Growth and Infrastructure Bill

Memorandum submitted by Keith Dowson (GIB 22)


The G&I Bill proposes the use of ‘Trigger Points’ to determine ‘vexatious applications’ for Town and Village Green status. Use of such ‘trigger points’ in isolation is badly flawed and makes the Bill inequitable and very unbalanced.

The DEFRA report "Town and Village Green consultation – Summary of responses" which was published in November 2012 plus the Open Spaces Society proposals (2.3 detailed below) would sensibly redress this inbalance.

1.0 I have read with much interest the ongoing discussions associated with the above Bill currently making its way through the Parliamentary process. In overall terms I am very much a supporter of this Bill and appreciate many of the areas that government are seeking to improve and simplify.

1.1 However, there is one area where I consider the balance of the Bill is not equitable and that is within Clauses 12 & 13. The government’s intentions to stop vexatious applications for Village Green status are understandable and laudable where such applications are solely made to stop or at least disrupt building and development taking place. Similarly, the use of ‘trigger points’ make a great deal of sense and brings clarity and focus to what can be a confusing situation.

My concerns are that the ‘trigger points’ themselves are being used in isolation and in most cases will only serve to deny local inhabitants from ‘protecting their rights’ as defined by the Commons Act 2006.

1.2 Having researched the very few ‘New Village Green’ applications that have made it through the existing rigorous review process and been approved in the North East of England, it is clear to me that it is likely none of these would have succeeded in the proposed new Bill. Hence my belief that Clauses 12 & 13 as currently worded do make this Bill unbalanced.

1.3 At a personal level, I purchased my house in May 1983 from a developer. The house is on the edge of a housing estate and the adjoining land between my estate and the next estate was and is open land which has been left untended for more than 30 years. Clearly before buying I had the land area checked out and was advised by the developer that the land was unstable due to old mine workings and was totally unsuitable for further housing development.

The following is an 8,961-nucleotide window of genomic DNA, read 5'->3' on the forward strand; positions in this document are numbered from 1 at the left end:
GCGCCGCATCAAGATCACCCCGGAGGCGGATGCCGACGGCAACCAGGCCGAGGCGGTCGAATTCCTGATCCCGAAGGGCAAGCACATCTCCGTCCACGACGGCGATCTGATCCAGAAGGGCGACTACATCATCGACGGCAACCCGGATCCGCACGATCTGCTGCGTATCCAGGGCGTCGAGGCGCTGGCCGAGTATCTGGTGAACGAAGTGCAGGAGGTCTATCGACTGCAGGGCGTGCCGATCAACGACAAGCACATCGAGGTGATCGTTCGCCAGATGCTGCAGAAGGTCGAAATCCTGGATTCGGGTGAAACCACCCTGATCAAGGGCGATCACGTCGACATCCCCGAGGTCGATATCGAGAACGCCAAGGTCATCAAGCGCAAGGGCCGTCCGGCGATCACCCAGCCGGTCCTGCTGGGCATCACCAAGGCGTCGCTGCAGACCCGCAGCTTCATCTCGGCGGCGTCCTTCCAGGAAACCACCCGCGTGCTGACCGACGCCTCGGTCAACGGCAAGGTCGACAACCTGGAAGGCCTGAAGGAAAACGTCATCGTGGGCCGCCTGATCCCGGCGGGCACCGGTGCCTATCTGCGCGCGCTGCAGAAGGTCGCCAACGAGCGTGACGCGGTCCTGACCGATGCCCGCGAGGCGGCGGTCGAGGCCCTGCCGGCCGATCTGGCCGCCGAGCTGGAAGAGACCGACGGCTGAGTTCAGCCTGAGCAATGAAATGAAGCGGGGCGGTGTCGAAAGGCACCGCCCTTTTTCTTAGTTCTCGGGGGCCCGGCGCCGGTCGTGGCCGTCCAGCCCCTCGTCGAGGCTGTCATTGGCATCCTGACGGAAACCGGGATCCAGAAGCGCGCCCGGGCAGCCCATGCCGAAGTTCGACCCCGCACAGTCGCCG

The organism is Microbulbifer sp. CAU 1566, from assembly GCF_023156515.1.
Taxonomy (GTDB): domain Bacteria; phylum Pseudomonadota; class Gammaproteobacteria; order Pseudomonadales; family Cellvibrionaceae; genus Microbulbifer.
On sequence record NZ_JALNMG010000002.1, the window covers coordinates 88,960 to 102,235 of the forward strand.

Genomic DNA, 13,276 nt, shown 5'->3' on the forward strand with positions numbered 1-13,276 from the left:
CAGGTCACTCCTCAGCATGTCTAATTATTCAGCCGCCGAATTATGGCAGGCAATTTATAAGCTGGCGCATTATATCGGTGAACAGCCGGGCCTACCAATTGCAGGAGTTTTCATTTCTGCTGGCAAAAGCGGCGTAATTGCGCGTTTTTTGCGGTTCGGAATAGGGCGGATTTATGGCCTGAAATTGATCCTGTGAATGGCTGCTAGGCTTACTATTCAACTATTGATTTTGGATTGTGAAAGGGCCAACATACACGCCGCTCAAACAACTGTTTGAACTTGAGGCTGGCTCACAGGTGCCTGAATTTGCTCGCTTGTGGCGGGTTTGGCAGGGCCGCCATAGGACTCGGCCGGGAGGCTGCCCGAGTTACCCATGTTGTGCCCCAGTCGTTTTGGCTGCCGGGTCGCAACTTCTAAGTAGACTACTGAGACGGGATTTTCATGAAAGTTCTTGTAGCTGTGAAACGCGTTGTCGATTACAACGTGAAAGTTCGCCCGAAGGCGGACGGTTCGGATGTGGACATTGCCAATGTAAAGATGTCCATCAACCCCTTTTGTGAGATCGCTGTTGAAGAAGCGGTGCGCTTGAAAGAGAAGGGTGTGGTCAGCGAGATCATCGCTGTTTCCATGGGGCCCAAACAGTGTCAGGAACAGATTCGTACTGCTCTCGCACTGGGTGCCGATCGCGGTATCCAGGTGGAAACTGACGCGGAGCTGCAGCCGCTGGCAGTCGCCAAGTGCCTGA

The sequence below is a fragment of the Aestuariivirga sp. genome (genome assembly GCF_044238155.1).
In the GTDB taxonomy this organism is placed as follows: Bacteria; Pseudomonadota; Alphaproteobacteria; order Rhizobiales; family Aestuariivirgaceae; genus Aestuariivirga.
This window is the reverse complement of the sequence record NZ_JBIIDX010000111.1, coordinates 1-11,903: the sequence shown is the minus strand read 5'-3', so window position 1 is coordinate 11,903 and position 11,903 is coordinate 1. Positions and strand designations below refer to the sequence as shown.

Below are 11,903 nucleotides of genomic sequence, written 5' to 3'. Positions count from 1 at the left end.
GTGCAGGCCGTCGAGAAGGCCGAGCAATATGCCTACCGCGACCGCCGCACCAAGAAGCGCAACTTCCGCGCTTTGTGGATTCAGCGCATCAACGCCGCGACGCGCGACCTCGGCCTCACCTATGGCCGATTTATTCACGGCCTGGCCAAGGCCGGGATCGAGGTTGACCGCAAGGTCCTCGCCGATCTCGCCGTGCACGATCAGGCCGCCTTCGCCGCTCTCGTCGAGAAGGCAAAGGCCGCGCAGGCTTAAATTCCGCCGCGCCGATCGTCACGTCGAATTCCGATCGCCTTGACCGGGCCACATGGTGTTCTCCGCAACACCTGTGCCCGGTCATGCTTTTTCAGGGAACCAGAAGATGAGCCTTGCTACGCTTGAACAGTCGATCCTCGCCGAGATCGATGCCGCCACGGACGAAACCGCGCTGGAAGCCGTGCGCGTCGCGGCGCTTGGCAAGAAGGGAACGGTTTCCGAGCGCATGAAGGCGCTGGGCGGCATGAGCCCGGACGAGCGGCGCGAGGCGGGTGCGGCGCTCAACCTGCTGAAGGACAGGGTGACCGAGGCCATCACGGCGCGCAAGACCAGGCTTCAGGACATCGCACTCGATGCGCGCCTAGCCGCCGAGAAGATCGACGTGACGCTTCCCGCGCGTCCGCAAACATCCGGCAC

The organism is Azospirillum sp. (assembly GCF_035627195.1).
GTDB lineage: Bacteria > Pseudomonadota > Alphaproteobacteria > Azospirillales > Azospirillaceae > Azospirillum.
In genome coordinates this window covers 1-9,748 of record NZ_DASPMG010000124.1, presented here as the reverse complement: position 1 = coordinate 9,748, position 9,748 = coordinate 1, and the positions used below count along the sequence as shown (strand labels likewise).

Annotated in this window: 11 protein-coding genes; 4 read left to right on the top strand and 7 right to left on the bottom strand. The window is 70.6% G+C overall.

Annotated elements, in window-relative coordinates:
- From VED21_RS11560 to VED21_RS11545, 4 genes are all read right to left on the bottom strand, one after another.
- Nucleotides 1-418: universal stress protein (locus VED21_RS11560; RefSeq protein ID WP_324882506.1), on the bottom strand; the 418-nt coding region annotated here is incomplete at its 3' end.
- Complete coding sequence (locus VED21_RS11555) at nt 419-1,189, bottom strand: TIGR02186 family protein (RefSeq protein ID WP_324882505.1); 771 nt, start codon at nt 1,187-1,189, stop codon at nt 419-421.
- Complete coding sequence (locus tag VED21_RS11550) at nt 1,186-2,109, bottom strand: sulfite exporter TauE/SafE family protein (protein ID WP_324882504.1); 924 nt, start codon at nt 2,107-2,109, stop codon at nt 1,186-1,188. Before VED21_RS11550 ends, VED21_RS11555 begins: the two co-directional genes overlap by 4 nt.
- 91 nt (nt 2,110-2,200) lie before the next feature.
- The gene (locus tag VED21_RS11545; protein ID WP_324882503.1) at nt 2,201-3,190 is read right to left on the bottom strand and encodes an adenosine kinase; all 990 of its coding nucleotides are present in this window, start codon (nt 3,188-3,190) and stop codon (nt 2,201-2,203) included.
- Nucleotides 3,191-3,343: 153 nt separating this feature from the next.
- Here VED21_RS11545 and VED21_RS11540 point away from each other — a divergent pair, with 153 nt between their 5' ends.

1.4 For well over 30 years local inhabitants have used this land for lawful recreational purposes. On the basis that no development of the land could be made it was always assumed there was no need to formalise the rights that local inhabitants had accrued.

The developer is now working towards a planning application that will be submitted in 2013.

2.0 My understanding of Clauses 12 & 13 would be to totally block any application for a Village Green for that area of land, thus denying the local inhabitants their rights to apply for TVG status.

2.1 Surely in such process there needs to be an equitable balance where rights accrued to inhabitants are not just wiped out and lost but can also be fairly considered along with any proposed development activities.

2.2 The DEFRA report Town and Village Green consultation – Summary of responses – November 2012 clearly shows that by far the majority of respondees considered that it was far better for any Landowner Statements to be published and a period provided for local inhabitant review and response.

2.3 The Open Spaces Society who have advised on Commons Act legislation since 1868 (includes County Councils as well as individuals) have also been clear on their views that changes need to be made to Clauses 12 & 13. Their recommendations are:

a) Clause 12 enables a landowner to deposit a statement bringing to an end lawful sports and pastimes within 2 years.

However, there is no requirement for the landowner to publicise that this statement has been deposited. Thus there is no trigger for local people to act to protect those rights that have built up over twenty years or more.

The deposition of this statement must be publicised.

b) Clause 13 and Schedule 4 should be removed or at the very least amended – this prevents an application for village green status being made once it has been earmarked for development.

At the very least local people should be given time to assess the potential of village green status and submit an application.

3.0 Currently, my neighbours and I have already submitted an Application for Town and Village Green status. This is supported by evidence from approx. 600 local inhabitants, 60% of whom have each used the land adjoining our estates for in excess of 20 years for lawful purposes.

3.1 The Growth and Infrastructure Bill in its current form would deem the application we have made as vexatious – this really is a nonsense bearing in mind the details I have already outlined regarding the land area.

I do trust that you will also come to recognise that there is a real need for some adjustments to the proposed wording of the Bill with regard to ‘Trigger Points’, which will not make the TVG process any easier but would bring the right and necessary balance to this government proposal.

November 2012

Prepared 21st November 2012